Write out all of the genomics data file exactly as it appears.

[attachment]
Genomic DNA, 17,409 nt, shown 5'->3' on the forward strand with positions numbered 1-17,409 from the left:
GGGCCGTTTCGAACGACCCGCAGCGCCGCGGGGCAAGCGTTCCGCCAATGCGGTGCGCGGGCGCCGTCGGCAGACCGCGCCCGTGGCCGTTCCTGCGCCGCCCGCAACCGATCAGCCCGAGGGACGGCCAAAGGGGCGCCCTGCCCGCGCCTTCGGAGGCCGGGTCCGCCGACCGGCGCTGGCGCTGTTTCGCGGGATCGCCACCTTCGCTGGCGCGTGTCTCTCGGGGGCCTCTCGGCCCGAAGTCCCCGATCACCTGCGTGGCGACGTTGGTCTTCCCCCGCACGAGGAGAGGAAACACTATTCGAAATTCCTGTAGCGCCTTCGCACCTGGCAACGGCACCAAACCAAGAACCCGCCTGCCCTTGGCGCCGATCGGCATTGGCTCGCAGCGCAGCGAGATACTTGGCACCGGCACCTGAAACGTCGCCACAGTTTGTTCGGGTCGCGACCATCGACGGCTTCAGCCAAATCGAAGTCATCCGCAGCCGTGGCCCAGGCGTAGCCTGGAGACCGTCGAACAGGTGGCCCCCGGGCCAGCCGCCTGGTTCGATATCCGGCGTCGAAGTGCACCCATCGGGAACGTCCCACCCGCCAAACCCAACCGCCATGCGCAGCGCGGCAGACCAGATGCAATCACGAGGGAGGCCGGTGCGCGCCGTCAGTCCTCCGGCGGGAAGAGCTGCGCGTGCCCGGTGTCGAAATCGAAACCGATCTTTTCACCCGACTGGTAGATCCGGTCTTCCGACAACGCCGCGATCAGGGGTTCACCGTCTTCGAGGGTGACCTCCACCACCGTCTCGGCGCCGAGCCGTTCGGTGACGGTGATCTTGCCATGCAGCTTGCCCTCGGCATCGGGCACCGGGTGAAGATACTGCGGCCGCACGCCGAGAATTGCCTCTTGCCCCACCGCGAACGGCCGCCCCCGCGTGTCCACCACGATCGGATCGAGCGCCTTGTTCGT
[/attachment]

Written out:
Genomic DNA, 17,409 nt, shown 5'->3' on the forward strand with positions numbered 1-17,409 from the left:
GGGCCGTTTCGAACGACCCGCAGCGCCGCGGGGCAAGCGTTCCGCCAATGCGGTGCGCGGGCGCCGTCGGCAGACCGCGCCCGTGGCCGTTCCTGCGCCGCCCGCAACCGATCAGCCCGAGGGACGGCCAAAGGGGCGCCCTGCCCGCGCCTTCGGAGGCCGGGTCCGCCGACCGGCGCTGGCGCTGTTTCGCGGGATCGCCACCTTCGCTGGCGCGTGTCTCTCGGGGGCCTCTCGGCCCGAAGTCCCCGATCACCTGCGTGGCGACGTTGGTCTTCCCCCGCACGAGGAGAGGAAACACTATTCGAAATTCCTGTAGCGCCTTCGCACCTGGCAACGGCACCAAACCAAGAACCCGCCTGCCCTTGGCGCCGATCGGCATTGGCTCGCAGCGCAGCGAGATACTTGGCACCGGCACCTGAAACGTCGCCACAGTTTGTTCGGGTCGCGACCATCGACGGCTTCAGCCAAATCGAAGTCATCCGCAGCCGTGGCCCAGGCGTAGCCTGGAGACCGTCGAACAGGTGGCCCCCGGGCCAGCCGCCTGGTTCGATATCCGGCGTCGAAGTGCACCCATCGGGAACGTCCCACCCGCCAAACCCAACCGCCATGCGCAGCGCGGCAGACCAGATGCAATCACGAGGGAGGCCGGTGCGCGCCGTCAGTCCTCCGGCGGGAAGAGCTGCGCGTGCCCGGTGTCGAAATCGAAACCGATCTTTTCACCCGACTGGTAGATCCGGTCTTCCGACAACGCCGCGATCAGGGGTTCACCGTCTTCGAGGGTGACCTCCACCACCGTCTCGGCGCCGAGCCGTTCGGTGACGGTGATCTTGCCATGCAGCTTGCCCTCGGCATCGGGCACCGGGTGAAGATACTGCGGCCGCACGCCGAGAATTGCCTCTTGCCCCACCGCGAACGGCCGCCCCCGCGTGTCCACCACGATCGGATCGAGCGCCTTGTTCGT